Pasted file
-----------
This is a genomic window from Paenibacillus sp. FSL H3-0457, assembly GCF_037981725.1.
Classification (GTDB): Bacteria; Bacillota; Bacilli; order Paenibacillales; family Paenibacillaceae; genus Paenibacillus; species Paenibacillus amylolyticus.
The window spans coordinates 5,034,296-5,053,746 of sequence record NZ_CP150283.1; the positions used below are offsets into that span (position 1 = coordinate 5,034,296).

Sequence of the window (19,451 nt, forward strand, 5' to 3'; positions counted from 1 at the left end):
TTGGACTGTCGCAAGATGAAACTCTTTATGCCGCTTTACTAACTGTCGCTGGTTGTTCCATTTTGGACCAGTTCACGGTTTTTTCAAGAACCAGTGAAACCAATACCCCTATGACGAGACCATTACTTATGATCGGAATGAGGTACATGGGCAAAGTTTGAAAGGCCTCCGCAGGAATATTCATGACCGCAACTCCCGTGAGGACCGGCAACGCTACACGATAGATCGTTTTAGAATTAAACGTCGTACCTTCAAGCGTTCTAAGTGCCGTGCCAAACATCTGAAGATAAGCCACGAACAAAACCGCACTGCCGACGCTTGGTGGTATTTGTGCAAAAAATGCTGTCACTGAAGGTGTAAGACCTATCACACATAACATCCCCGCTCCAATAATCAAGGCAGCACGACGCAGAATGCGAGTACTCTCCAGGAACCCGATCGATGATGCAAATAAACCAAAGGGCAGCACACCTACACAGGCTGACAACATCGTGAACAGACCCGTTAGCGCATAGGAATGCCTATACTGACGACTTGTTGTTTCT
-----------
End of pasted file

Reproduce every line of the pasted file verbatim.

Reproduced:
This is a genomic window from Paenibacillus sp. FSL H3-0457, assembly GCF_037981725.1.
Classification (GTDB): Bacteria; Bacillota; Bacilli; order Paenibacillales; family Paenibacillaceae; genus Paenibacillus; species Paenibacillus amylolyticus.
The window spans coordinates 5,034,296-5,053,746 of sequence record NZ_CP150283.1; the positions used below are offsets into that span (position 1 = coordinate 5,034,296).

Sequence of the window (19,451 nt, forward strand, 5' to 3'; positions counted from 1 at the left end):
TTGGACTGTCGCAAGATGAAACTCTTTATGCCGCTTTACTAACTGTCGCTGGTTGTTCCATTTTGGACCAGTTCACGGTTTTTTCAAGAACCAGTGAAACCAATACCCCTATGACGAGACCATTACTTATGATCGGAATGAGGTACATGGGCAAAGTTTGAAAGGCCTCCGCAGGAATATTCATGACCGCAACTCCCGTGAGGACCGGCAACGCTACACGATAGATCGTTTTAGAATTAAACGTCGTACCTTCAAGCGTTCTAAGTGCCGTGCCAAACATCTGAAGATAAGCCACGAACAAAACCGCACTGCCGACGCTTGGTGGTATTTGTGCAAAAAATGCTGTCACTGAAGGTGTAAGACCTATCACACATAACATCCCCGCTCCAATAATCAAGGCAGCACGACGCAGAATGCGAGTACTCTCCAGGAACCCGATCGATGATGCAAATAAACCAAAGGGCAGCACACCTACACAGGCTGACAACATCGTGAACAGACCCGTTAGCGCATAGGAATGCCTATACTGACGACTTGTTGTTTCT